If you have been diagnosed with Alzheimer’s disease, one of the many difficult decisions you will face is when to hang up your car keys. Driving is such a routine freedom and pleasure that for most people it is quite painful to think about losing that independence. But the disease impacts the concentration and quick reactions that safe driving requires, so needing to stop is inevitable. The question of driving – whether to continue and if so, for how long – needs to be evaluated as part of your ongoing health planning.
You’re likely to have conflicted thoughts about giving up driving, so acknowledge and share your feelings about it. Talk with your caregiver about how the driving decision should be made, balancing your desire for continued independence with the need for everyone’s safety. In the early stages of the disease, you may be able to simply transition your driving to be more limited, perhaps only driving familiar, short drives during the daytime. You could use a GPS tracking device to reduce a caregiver’s concerns. Continue reading “Hanging up the Keys” »
After two days of inspiration and education, advocates headed to Capitol Hill to meet with their respective legislators and ask for their continued support in the fight against Alzheimer’s. Here’s how the meetings went for a few of the Northern California and Northern Nevada Chapter advocates:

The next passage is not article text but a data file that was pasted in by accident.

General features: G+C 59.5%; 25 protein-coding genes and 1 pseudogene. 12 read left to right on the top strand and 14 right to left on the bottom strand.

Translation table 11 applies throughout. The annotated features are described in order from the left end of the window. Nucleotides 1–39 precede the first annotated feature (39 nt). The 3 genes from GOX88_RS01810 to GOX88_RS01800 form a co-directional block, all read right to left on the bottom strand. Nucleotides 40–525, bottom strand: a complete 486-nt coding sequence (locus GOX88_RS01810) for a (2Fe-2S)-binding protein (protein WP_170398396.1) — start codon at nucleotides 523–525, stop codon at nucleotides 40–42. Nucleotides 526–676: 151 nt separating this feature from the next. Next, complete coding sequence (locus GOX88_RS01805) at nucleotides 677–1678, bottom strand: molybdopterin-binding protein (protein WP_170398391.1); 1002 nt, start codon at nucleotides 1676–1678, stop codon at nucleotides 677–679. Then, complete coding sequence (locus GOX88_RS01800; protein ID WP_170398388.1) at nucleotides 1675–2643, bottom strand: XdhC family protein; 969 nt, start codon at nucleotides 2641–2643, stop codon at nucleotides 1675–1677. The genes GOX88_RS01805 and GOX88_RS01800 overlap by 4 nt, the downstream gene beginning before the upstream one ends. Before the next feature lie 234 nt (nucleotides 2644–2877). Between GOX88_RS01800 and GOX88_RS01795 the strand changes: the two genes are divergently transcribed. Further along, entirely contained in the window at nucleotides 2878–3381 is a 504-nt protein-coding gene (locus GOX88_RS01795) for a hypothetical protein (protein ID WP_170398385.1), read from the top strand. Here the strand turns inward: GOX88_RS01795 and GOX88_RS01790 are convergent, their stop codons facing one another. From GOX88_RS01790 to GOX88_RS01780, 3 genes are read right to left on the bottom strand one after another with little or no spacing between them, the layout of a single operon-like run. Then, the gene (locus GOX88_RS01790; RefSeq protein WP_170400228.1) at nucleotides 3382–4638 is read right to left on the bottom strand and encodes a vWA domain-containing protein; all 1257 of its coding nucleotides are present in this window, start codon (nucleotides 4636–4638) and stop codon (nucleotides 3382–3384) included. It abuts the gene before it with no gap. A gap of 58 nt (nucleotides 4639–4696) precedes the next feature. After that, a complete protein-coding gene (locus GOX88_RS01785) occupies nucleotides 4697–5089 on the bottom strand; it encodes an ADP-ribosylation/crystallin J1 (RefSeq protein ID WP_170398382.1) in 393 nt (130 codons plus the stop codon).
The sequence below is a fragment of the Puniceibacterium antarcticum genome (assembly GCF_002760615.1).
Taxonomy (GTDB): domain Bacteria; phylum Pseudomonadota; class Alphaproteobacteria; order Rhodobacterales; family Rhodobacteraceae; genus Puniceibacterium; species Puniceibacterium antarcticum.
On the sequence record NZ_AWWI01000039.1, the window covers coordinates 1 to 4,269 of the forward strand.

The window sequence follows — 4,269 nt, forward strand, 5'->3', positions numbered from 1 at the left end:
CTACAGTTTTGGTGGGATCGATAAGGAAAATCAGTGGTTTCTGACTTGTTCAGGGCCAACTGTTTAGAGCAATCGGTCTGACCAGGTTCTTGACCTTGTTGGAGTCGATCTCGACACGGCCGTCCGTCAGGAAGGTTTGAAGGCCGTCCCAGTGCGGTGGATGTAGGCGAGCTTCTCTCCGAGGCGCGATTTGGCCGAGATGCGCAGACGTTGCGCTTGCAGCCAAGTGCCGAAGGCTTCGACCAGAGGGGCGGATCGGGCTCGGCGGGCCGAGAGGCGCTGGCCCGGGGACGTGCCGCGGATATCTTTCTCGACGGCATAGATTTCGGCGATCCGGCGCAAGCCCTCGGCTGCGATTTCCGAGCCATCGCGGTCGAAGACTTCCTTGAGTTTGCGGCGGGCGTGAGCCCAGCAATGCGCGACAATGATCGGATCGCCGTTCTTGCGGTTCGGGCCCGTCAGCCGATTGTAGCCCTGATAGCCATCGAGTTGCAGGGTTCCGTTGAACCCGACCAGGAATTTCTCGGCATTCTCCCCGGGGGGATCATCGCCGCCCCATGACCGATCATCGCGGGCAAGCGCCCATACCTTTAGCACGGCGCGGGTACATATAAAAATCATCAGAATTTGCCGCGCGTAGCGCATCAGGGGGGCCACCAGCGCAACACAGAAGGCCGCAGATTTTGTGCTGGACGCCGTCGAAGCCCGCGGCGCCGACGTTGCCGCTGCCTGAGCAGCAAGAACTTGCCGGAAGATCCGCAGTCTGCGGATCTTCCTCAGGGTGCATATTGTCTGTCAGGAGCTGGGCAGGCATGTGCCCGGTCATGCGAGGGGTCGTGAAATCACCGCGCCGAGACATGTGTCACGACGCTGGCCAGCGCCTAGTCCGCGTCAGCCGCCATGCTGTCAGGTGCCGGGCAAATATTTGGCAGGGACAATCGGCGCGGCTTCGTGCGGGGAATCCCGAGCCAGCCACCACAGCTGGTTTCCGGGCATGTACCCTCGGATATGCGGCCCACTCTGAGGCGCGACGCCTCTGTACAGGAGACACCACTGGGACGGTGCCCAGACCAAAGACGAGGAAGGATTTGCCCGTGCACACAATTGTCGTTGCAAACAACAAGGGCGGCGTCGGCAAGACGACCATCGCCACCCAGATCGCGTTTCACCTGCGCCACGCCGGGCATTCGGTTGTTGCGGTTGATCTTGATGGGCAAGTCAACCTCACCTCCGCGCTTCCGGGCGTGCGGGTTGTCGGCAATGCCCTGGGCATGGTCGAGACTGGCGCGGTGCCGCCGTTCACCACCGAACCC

Over 900 Alzheimer’s advocates have gathered in Washington, D.C. for the 25th Annual Alzheimer’s Association Advocacy Forum. We have asked attendees from the Northern California and Northern Nevada Chapter to share their insights from the sessions they have attended. Here is what they had to say on Day 1:
El viaje del El Salvador a San Francisco es largo, bastante tiempo para pensar. Cuando tomamos la decisión de traernos a mamá y papá a vivir con nosotros no entendíamos cuanto iba a cambiar nuestras vidas. Tampoco teníamos la realidad del impacto que iba tener esta decisión en nuestras familias. Que ingenuas herramos.
Por adelante teníamos muchas decisiones que discutir. ¿Cómo íbamos a encontrar a alguien que los podía cuidar cuando nosotras estábamos trabajando? ¿Cuál es el proceso para emplear a una cuidandera? ¿Con quién iban a vivir; en la casa de Silvia o la de Linda? Lo único que si sabíamos erra que los teníamos que cuidar. Ellos nos cuidaron cuando erramos pequeñas y ahora erra el tiempo de estar allí para ellos. Siguiendo la costumbre Latina de cuidar nuestros ancianos. Continue reading “Dos Voces, Un Destino: Un viaje largo” »
Also called the acute confusional state, delirium is a medical condition that results in confusion and other disruptions in thinking and behavior, including changes in perception, attention, mood and activity level. Individuals living with dementia are highly susceptible to delirium. Unfortunately, it can easily go unrecognized even by healthcare professionals because many symptoms are shared by delirium and dementia. Sudden changes in behavior, such as increased agitation or confusion in the late evening, may be labeled as “sundowning” and dismissed as the unfortunate natural progression of one’s dementia.